human maker, enters into crisis. The idea of the human depended on relations to something other. The basic postulates of modernity, concepts such as freedom and the subject, presuppose always some kind of distinction between an objectivity, which is given, and an autonomous subject exercising its liberty in relation to the resistance of an objective world. Once this tension gives way, through the total triumph of the subject, which no longer finds any resistance or anything at all outside itself, notions such as freedom and subjectivity collapse or implode. The very success of human freedom in totally mediating the recalcitrant material of the world that it works with results in the liquidation of human subjectivity itself. With this liquidation, modernity flows out unstopped into the shapes that characterize rather the postmodern era.
Just as the objectivity of the world is gradually undermined by its appropriation for human uses, so that it becomes subjectified and reanimated, perhaps even ―reenchanted,‖ as certain postmodern voices claim, so subjectivity finds itself
invaded by objectivities that it cannot control. In a postmodern era it is no longer man or the human subject that is realizing itself by rational activity. Impersonal structures of administration or economics can be seen to dominate all human activities. The desires of the subject are themselves artificially produced by manipulations of the advertising industry and driven by the imperatives of profit. A dehumanization of the subject opens up from within its own immanent sphere of self-determination. The modernist story of steady amelioration of the conditions of life through progressive domination of reality by human freedom reverses into a story of dissolution of the human and of subjection to impersonal forces of domination.
Technological progress in the wake of the resurgence of humanism since the Renaissance is crucial to the story of modernity as the conquest of ever greater human autonomy. The supplanting of the natural by the culturally produced world is basic to modern and postmodern realities alike, their common generative matrix. All this is what we might call the culture of reflexivity. The human being finds itself reflected everywhere in the world it has produced by transforming the environment by which it is surrounded. (We will return to this issue of reflexivity and humanism later.) But the clearly positive valence of this progress of reflexiveness for the modern era becomes equivocal in the postmodern era: it is no longer clear who or what is in control of the prodigious transformations of the world that human activity has set in motion. The powers that dominate the world seem to dominate humanity as well, and from within, so that they cannot even be resisted. On this basis, new questions arise.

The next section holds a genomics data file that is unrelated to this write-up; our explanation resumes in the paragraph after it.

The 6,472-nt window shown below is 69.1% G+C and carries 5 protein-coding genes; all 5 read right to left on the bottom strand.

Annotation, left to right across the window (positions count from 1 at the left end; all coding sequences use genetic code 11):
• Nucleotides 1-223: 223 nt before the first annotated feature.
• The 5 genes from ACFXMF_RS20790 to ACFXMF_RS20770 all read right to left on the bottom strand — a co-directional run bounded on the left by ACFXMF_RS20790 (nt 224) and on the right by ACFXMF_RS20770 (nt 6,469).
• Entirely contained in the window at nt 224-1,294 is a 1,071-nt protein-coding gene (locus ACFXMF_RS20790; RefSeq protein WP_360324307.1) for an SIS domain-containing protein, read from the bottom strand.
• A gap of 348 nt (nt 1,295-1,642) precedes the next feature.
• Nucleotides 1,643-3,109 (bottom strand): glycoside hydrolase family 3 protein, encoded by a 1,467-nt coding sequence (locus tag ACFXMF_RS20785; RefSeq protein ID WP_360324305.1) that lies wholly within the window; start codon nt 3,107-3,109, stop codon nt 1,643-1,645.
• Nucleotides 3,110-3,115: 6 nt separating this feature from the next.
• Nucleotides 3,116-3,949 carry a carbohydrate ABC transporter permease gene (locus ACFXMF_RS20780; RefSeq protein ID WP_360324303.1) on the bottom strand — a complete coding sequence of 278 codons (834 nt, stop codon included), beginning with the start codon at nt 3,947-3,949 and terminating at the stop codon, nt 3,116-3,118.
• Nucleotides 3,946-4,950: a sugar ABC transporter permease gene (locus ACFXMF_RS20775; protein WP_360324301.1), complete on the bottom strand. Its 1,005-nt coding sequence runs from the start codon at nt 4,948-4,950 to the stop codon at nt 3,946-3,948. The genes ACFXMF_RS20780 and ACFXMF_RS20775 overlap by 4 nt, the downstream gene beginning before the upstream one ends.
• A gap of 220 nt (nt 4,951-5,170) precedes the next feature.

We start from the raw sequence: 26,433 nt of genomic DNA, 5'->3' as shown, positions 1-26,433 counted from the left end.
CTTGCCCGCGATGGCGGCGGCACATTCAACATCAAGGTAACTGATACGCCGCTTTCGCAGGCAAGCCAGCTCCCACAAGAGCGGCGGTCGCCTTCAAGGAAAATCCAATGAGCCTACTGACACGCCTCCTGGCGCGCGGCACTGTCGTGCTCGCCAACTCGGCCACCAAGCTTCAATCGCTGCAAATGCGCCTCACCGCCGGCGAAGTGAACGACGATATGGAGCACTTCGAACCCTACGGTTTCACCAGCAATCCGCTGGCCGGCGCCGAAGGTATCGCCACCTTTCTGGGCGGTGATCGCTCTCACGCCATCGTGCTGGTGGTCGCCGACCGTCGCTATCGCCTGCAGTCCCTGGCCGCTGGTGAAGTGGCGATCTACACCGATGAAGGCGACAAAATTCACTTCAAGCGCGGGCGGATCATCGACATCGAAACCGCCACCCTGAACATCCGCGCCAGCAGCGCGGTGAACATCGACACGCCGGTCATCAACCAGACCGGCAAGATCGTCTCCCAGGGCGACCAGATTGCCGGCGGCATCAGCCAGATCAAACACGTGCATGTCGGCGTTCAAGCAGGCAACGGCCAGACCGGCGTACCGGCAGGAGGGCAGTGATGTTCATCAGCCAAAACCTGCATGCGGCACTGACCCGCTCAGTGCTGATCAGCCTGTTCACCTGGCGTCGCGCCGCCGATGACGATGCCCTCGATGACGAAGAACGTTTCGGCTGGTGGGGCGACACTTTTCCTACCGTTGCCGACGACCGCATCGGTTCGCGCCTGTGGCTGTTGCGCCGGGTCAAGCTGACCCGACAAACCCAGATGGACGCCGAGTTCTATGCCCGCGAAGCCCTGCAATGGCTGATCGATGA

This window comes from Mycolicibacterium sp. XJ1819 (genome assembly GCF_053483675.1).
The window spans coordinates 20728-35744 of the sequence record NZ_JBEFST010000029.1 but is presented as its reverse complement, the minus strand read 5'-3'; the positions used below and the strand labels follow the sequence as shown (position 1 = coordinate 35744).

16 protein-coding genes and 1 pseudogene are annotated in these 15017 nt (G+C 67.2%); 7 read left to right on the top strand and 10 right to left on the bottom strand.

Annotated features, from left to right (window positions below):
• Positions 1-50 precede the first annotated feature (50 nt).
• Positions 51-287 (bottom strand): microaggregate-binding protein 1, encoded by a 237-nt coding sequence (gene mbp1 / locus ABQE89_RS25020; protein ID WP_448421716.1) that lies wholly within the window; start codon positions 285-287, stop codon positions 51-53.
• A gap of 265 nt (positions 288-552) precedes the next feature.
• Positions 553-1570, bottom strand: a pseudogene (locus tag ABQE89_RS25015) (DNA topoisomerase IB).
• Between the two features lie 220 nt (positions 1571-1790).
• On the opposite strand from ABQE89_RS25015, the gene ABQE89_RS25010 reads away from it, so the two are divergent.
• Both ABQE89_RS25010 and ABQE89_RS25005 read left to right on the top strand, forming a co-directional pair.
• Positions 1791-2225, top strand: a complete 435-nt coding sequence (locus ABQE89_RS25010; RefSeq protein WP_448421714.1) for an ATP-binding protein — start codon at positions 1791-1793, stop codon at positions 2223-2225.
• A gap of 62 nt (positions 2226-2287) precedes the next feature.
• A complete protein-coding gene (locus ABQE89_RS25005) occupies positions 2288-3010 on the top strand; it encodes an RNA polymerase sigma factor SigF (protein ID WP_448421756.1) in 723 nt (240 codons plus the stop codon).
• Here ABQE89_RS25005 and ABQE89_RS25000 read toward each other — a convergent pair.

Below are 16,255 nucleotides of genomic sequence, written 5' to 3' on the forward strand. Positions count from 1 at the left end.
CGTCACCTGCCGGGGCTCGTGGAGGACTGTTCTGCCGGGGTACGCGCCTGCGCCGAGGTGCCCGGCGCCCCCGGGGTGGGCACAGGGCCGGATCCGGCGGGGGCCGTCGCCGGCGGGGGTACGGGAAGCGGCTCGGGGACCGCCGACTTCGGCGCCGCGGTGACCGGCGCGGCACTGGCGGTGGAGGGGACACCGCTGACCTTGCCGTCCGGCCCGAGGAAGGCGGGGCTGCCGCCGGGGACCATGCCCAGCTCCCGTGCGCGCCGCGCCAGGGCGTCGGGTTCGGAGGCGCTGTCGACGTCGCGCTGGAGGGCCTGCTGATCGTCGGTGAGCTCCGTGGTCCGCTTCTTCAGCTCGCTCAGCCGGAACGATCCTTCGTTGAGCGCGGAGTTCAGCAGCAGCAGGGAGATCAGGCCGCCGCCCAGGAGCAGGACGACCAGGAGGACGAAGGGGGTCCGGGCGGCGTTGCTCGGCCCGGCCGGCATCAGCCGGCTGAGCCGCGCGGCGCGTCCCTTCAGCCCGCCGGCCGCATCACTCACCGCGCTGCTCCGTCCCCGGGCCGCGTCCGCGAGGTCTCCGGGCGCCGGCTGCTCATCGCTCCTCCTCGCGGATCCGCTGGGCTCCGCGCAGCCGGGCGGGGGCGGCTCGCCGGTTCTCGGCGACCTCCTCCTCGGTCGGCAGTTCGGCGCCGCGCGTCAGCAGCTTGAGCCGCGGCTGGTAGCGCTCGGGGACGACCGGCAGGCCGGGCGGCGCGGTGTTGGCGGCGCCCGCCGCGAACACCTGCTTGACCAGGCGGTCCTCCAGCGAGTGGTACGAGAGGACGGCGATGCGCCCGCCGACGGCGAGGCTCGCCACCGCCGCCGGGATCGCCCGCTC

Is this humanization of all reality to be seen as the goal of evolution? Or does it rather entail the exclusion and repression of some necessary otherness to the human? In other words, What are the ethical and value implications of humanity‘s attempt to found and ground itself, remaking the world around it to
suit its own purposes—or at least constraining the circumambient universe to bear the scars of transformation by humanly unleashed powers? Postmodernism has raised these questions, thereby calling modernism and its ideology of unlimited progress and of human completion through its own creative, demiurgic, formative powers into question. Especially post-structuralist forms of postmodern thought elaborated by Derrida, Deleuze, Irigaray, etc., have been obsessed with the claim of the Other. Groundbreaking in this regard was Martin Heidegger‘s 1953 essay Die Frage nach der Technik (The Question Concerning
Technology), in which the Other appears in the guise of Being as mysterious and humanly ungraspable.
Certainly ecology and other political and religious movements in postmodern times have raised their objections to the unlimited hegemony of the human. But, at the same time, there is another postmodernism that tends more to be the continuation of modernism than to place it in check and to question it. There is a postmodernism that entails complete erasure of the Other, effacement of any trace of otherness whatsoever. The total system of the World Wide Web and the consumer capitalism that brooks no boundaries for the expansion of its global markets evince no qualms and are restrained by no pieties in the face of ―otherness.‖ Perhaps we should mark a further split and admit that there are both serene and troubled versions even of this sort of postmodernism that is comfortable with extending the modern project of conquering the world for human purposes (as opposed to the questioning sort of postmodernism, which is already one clear alternative).